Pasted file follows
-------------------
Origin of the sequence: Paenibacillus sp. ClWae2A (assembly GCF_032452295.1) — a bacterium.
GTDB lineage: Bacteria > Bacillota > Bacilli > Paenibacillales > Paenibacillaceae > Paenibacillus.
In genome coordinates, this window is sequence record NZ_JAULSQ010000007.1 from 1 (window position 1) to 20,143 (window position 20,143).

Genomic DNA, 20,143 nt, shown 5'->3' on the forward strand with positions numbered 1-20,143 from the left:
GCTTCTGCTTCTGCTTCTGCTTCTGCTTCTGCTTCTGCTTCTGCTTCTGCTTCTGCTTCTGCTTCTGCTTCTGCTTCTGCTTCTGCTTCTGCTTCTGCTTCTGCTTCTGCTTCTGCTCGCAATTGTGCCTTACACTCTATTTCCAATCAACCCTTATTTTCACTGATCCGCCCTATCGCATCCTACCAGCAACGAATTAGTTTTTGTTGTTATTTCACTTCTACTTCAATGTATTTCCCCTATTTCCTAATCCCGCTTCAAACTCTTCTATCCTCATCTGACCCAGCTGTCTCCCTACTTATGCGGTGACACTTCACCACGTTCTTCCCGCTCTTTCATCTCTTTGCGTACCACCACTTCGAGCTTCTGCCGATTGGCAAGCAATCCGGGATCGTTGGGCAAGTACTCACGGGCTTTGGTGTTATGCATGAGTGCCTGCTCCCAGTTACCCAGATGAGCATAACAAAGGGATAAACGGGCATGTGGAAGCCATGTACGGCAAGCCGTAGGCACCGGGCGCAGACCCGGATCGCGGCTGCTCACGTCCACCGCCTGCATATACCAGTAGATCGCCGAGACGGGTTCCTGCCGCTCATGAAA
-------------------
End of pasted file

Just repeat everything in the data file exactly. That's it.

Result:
Origin of the sequence: Paenibacillus sp. ClWae2A (assembly GCF_032452295.1) — a bacterium.
GTDB lineage: Bacteria > Bacillota > Bacilli > Paenibacillales > Paenibacillaceae > Paenibacillus.
In genome coordinates, this window is sequence record NZ_JAULSQ010000007.1 from 1 (window position 1) to 20,143 (window position 20,143).

Genomic DNA, 20,143 nt, shown 5'->3' on the forward strand with positions numbered 1-20,143 from the left:
GCTTCTGCTTCTGCTTCTGCTTCTGCTTCTGCTTCTGCTTCTGCTTCTGCTTCTGCTTCTGCTTCTGCTTCTGCTTCTGCTTCTGCTTCTGCTTCTGCTTCTGCTTCTGCTTCTGCTCGCAATTGTGCCTTACACTCTATTTCCAATCAACCCTTATTTTCACTGATCCGCCCTATCGCATCCTACCAGCAACGAATTAGTTTTTGTTGTTATTTCACTTCTACTTCAATGTATTTCCCCTATTTCCTAATCCCGCTTCAAACTCTTCTATCCTCATCTGACCCAGCTGTCTCCCTACTTATGCGGTGACACTTCACCACGTTCTTCCCGCTCTTTCATCTCTTTGCGTACCACCACTTCGAGCTTCTGCCGATTGGCAAGCAATCCGGGATCGTTGGGCAAGTACTCACGGGCTTTGGTGTTATGCATGAGTGCCTGCTCCCAGTTACCCAGATGAGCATAACAAAGGGATAAACGGGCATGTGGAAGCCATGTACGGCAAGCCGTAGGCACCGGGCGCAGACCCGGATCGCGGCTGCTCACGTCCACCGCCTGCATATACCAGTAGATCGCCGAGACGGGTTCCTGCCGCTCATGAAA